One ephemeral island. Four Spanish-speaking women. Brought together for the very first time on unfamiliar First Nations territory, we were surrounded by a constantly shifting tide of people, emotions, and perceptions. In such a context, one could have perceived our meeting as being fraught with danger, but the Arte LatinX workshop proved to be a comfortable setting for sharing our stories.
We began by describing our various and ever-evolving artistic practices, a range of activities that included visual art, theatre, literature, education, and activism. We talked about how we first “landed” in Canada and more particularly in the professional arts community. We quickly identified the stereotype that limits our potential to embody multiple, evolving, and complex roles—a stereotype we did not choose, but which is difficult to shake off. We also observed that our cultural baggage prevents us from being equitably represented in professional bodies. We learned that our Canadian host’s lack of knowledge about our homelands results in irreparable breaks in the career paths we had already built prior to arriving. And we agreed that, professionally speaking, dialogue among cultures in Canada does not take place on a level playing field. In such a context, the only way to ensure the survival of our artistic practices is to promote radical change—basically starting from scratch—while at the same time resisting assimilation, whether consciously or not.
This is how we can assume our “foreignness, “not as an identity, but as a starting point, a tool for activism and a way to relate to the art community. Adopting this attitude will allow us to design innovative strategies for developing our creative and dissemination processes.
Lina de Guevara is an actor, director, and theatre teacher who approaches education from an intercultural perspective. She develops spaces for the creation and sharing of stories from migrant communities. Carmen Aguirre is an author, actor and playwright. By writing and taking centre stage in her own stories, she is able to overcome limits imposed by cultural hierarchy in the professional milieu.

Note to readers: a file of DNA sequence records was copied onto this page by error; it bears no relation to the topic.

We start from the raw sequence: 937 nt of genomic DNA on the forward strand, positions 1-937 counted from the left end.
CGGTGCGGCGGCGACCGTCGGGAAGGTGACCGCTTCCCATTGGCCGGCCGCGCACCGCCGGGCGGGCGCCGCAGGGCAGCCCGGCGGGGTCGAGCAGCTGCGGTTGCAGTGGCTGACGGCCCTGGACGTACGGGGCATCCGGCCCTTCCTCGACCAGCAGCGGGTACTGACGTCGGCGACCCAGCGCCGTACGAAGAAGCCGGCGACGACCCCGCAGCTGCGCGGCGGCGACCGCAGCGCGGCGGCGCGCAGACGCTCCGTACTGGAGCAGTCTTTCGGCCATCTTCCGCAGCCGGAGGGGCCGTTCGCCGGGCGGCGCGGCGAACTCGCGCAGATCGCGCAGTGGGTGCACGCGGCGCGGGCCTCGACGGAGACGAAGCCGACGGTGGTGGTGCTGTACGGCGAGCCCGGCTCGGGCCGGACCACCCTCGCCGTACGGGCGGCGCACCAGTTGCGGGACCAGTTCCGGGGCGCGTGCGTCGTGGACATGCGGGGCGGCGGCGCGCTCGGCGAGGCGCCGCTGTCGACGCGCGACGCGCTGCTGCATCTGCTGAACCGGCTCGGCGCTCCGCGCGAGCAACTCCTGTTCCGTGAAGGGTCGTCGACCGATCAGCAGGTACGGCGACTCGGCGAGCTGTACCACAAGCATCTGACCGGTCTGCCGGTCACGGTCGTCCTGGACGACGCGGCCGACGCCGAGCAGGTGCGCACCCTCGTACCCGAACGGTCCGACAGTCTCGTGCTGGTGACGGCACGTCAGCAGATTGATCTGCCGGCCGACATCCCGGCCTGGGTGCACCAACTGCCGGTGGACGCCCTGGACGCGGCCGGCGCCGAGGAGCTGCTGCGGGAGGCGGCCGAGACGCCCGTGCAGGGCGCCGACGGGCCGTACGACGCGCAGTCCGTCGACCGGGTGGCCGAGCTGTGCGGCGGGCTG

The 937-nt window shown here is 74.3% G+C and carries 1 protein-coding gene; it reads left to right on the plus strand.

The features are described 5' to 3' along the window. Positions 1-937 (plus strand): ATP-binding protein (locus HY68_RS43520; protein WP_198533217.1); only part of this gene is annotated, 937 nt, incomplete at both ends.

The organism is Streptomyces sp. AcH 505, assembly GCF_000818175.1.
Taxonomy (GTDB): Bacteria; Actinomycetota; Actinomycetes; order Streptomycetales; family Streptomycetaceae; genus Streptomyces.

Our youngest participant, Janet Romero-Leiva, creates and disseminates her art in Toronto. Highly attentive to her surroundings and her community, Janet is building a socially-engaged, cross-cutting practice as a painter and writer. Based on an interest in the visual languages of Latin American muralists, she links issues related to origin, immigration, and gender identities from a queer perspective. As for myself (Helena Martin Franco) although my painting career came to an abrupt halt after I arrived in Montreal, I have redirected my creative energies into interdisciplinary autofiction. I create self-referential creatures as a way to reframe certain stereotypes that inhabit institutional discourse—stereotypes that reinforce a completely distorted perception of the “other,” as if an entire continent were suddenly split in half.
Translated by Don Sugden, reviewed by Breanna Fabbro
Helena Martin Franco, (Cartagena, Colombia) has lived and worked in Montreal since 1998. She holds a master's degree in visual and media arts from UQAM. Her feminist practice explores the crossover between artistic processes, as well as the hybridization between traditional techniques and new technologies. In collaboration with the La Redhada (Colombia) and Spider (Quebec) visual arts dissemination collectives, she creates, coordinates, and curates exhibitions in order to encourage the meeting and exchange of artistic practices, particularly between Canada and Colombia.